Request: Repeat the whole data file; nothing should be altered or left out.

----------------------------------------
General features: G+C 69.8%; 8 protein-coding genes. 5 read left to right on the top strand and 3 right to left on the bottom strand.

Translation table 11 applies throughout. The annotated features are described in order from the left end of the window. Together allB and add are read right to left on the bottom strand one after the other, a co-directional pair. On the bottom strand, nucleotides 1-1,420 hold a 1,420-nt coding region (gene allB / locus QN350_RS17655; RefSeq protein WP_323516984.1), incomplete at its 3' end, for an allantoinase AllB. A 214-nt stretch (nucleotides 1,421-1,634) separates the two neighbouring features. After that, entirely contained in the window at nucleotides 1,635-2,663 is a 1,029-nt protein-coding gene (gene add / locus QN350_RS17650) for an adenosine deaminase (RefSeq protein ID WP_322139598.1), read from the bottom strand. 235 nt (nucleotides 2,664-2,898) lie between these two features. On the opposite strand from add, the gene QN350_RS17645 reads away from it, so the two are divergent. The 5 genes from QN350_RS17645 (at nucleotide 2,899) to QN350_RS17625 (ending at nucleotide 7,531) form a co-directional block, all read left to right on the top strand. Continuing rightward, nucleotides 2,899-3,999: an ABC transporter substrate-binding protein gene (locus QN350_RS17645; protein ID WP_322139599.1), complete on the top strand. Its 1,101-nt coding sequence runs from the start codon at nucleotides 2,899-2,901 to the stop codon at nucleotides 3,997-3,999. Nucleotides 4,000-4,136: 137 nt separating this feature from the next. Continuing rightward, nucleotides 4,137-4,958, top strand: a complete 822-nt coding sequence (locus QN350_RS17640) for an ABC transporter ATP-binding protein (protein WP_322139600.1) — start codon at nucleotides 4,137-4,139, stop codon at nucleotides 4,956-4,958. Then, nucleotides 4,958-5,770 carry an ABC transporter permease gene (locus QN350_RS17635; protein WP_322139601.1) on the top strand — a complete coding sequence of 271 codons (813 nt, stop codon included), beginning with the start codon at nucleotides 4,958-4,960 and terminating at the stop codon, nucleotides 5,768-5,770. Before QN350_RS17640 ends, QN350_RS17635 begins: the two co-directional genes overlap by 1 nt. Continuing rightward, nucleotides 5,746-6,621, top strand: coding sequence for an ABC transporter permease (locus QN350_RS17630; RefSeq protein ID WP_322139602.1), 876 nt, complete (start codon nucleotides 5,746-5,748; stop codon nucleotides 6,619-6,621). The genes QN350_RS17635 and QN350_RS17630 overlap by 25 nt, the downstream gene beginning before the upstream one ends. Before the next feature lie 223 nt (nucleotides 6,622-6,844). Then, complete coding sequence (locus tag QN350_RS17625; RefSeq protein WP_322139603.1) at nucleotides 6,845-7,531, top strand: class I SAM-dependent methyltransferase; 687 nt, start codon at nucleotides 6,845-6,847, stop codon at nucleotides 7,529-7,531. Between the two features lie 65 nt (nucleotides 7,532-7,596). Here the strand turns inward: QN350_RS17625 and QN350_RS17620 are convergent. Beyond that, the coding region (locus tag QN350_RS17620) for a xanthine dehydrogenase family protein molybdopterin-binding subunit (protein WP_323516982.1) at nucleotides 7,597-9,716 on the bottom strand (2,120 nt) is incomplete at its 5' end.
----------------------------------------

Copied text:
General features: G+C 69.8%; 8 protein-coding genes. 5 read left to right on the top strand and 3 right to left on the bottom strand.

Translation table 11 applies throughout. The annotated features are described in order from the left end of the window. Together allB and add are read right to left on the bottom strand one after the other, a co-directional pair. On the bottom strand, nucleotides 1-1,420 hold a 1,420-nt coding region (gene allB / locus QN350_RS17655; RefSeq protein WP_323516984.1), incomplete at its 3' end, for an allantoinase AllB. A 214-nt stretch (nucleotides 1,421-1,634) separates the two neighbouring features. After that, entirely contained in the window at nucleotides 1,635-2,663 is a 1,029-nt protein-coding gene (gene add / locus QN350_RS17650) for an adenosine deaminase (RefSeq protein ID WP_322139598.1), read from the bottom strand. 235 nt (nucleotides 2,664-2,898) lie between these two features. On the opposite strand from add, the gene QN350_RS17645 reads away from it, so the two are divergent. The 5 genes from QN350_RS17645 (at nucleotide 2,899) to QN350_RS17625 (ending at nucleotide 7,531) form a co-directional block, all read left to right on the top strand. Continuing rightward, nucleotides 2,899-3,999: an ABC transporter substrate-binding protein gene (locus QN350_RS17645; protein ID WP_322139599.1), complete on the top strand. Its 1,101-nt coding sequence runs from the start codon at nucleotides 2,899-2,901 to the stop codon at nucleotides 3,997-3,999. Nucleotides 4,000-4,136: 137 nt separating this feature from the next. Continuing rightward, nucleotides 4,137-4,958, top strand: a complete 822-nt coding sequence (locus QN350_RS17640) for an ABC transporter ATP-binding protein (protein WP_322139600.1) — start codon at nucleotides 4,137-4,139, stop codon at nucleotides 4,956-4,958. Then, nucleotides 4,958-5,770 carry an ABC transporter permease gene (locus QN350_RS17635; protein WP_322139601.1) on the top strand — a complete coding sequence of 271 codons (813 nt, stop codon included), beginning with the start codon at nucleotides 4,958-4,960 and terminating at the stop codon, nucleotides 5,768-5,770. Before QN350_RS17640 ends, QN350_RS17635 begins: the two co-directional genes overlap by 1 nt. Continuing rightward, nucleotides 5,746-6,621, top strand: coding sequence for an ABC transporter permease (locus QN350_RS17630; RefSeq protein ID WP_322139602.1), 876 nt, complete (start codon nucleotides 5,746-5,748; stop codon nucleotides 6,619-6,621). The genes QN350_RS17635 and QN350_RS17630 overlap by 25 nt, the downstream gene beginning before the upstream one ends. Before the next feature lie 223 nt (nucleotides 6,622-6,844). Then, complete coding sequence (locus tag QN350_RS17625; RefSeq protein WP_322139603.1) at nucleotides 6,845-7,531, top strand: class I SAM-dependent methyltransferase; 687 nt, start codon at nucleotides 6,845-6,847, stop codon at nucleotides 7,529-7,531. Between the two features lie 65 nt (nucleotides 7,532-7,596). Here the strand turns inward: QN350_RS17625 and QN350_RS17620 are convergent. Beyond that, the coding region (locus tag QN350_RS17620) for a xanthine dehydrogenase family protein molybdopterin-binding subunit (protein WP_323516982.1) at nucleotides 7,597-9,716 on the bottom strand (2,120 nt) is incomplete at its 5' end.